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Issue 7, 2009
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Self-assembly approaches for the construction of cell architecture mimics

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Abstract

Despite impressive advances in chemistry and biology, the mimicking of the complexity and functionality of natural cells in artificial systems still remains in its infancy. Liposomes for instance have been extensively used to reproduce some basic properties of cells and particularly biological membranes, whereas other studies have focused on the elaboration of fibrous networks to represent intra- and extra cellular matrices. But so far, there are only a few examples in which both cytoskeleton and membranes have been combined. Here we discuss the different strategies towards cell construction mimics explored so far, which consist of the incorporation of artificial fibrillar networks within liposomes. These fibrillar networks can be based on polymers or self-assembled structures, and the examples illustrate how their confinement within artificial cells can affect their shape, stability or compartmentalization. The challenge for the next decades will be to develop systems capable of more complex functions like endo- and exocytosis and motility by including some of the dynamic properties of the natural cytoskeleton.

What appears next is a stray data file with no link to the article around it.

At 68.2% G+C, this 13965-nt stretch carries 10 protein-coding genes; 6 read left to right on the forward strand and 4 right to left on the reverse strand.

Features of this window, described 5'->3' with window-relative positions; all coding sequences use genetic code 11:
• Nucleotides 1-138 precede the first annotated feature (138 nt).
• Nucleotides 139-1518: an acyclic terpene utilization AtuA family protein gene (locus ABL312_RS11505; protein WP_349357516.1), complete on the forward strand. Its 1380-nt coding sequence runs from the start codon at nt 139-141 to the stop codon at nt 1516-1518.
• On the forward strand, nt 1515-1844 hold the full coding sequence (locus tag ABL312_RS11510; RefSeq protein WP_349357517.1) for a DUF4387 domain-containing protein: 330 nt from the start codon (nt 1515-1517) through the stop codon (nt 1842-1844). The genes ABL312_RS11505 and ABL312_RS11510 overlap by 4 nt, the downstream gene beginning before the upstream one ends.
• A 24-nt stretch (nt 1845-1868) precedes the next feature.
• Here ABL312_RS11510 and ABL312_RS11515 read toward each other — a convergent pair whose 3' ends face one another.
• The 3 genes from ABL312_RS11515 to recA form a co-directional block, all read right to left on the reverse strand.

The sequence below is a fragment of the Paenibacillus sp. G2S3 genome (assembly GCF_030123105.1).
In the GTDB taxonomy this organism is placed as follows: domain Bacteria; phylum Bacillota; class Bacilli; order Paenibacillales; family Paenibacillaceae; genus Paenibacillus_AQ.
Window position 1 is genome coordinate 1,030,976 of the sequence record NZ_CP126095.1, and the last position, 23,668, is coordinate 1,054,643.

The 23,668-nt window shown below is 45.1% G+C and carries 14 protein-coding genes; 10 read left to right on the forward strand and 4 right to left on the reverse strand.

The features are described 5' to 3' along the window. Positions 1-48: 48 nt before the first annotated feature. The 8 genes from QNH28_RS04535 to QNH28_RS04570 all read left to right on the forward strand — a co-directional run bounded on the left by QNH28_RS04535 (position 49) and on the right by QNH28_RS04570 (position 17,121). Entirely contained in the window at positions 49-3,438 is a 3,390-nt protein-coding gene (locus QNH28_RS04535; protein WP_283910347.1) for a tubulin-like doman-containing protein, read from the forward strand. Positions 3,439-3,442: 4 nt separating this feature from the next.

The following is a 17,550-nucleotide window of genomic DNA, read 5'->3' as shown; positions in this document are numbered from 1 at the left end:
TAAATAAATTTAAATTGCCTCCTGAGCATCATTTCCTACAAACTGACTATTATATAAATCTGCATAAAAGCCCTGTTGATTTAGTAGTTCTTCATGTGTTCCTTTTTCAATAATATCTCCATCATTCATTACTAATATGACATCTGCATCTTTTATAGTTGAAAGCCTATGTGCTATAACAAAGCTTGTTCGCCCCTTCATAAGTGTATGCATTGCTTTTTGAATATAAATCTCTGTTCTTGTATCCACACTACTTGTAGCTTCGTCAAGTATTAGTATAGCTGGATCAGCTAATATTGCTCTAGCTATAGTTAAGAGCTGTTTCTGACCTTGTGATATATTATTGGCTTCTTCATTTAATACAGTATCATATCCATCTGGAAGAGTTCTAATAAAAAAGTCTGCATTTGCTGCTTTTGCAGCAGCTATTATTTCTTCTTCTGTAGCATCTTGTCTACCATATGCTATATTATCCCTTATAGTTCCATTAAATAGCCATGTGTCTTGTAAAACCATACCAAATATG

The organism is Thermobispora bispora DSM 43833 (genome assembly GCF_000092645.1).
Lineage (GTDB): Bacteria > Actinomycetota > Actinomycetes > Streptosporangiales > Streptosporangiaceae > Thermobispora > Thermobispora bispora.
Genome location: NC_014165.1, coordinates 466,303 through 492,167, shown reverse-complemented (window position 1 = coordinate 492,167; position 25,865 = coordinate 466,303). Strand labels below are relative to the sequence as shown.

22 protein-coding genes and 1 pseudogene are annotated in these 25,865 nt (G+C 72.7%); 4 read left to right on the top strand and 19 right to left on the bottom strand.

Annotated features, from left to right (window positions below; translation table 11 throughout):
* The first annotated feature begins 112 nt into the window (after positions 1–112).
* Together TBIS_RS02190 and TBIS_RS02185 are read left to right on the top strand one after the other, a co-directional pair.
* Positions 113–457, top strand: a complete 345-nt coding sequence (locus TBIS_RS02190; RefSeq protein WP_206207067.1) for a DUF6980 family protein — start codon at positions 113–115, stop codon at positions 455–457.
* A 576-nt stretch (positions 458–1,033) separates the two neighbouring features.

Graphical abstract: Self-assembly approaches for the construction of cell architecture mimics

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Publication details

The article was received on 21 Jul 2008, accepted on 30 Oct 2008 and first published on 03 Feb 2009


Article type: Highlight
DOI: 10.1039/B812388H
Citation: Soft Matter, 2009,5, 1320-1327
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    Self-assembly approaches for the construction of cell architecture mimics

    A. M. Brizard and J. H. van Esch, Soft Matter, 2009, 5, 1320
    DOI: 10.1039/B812388H

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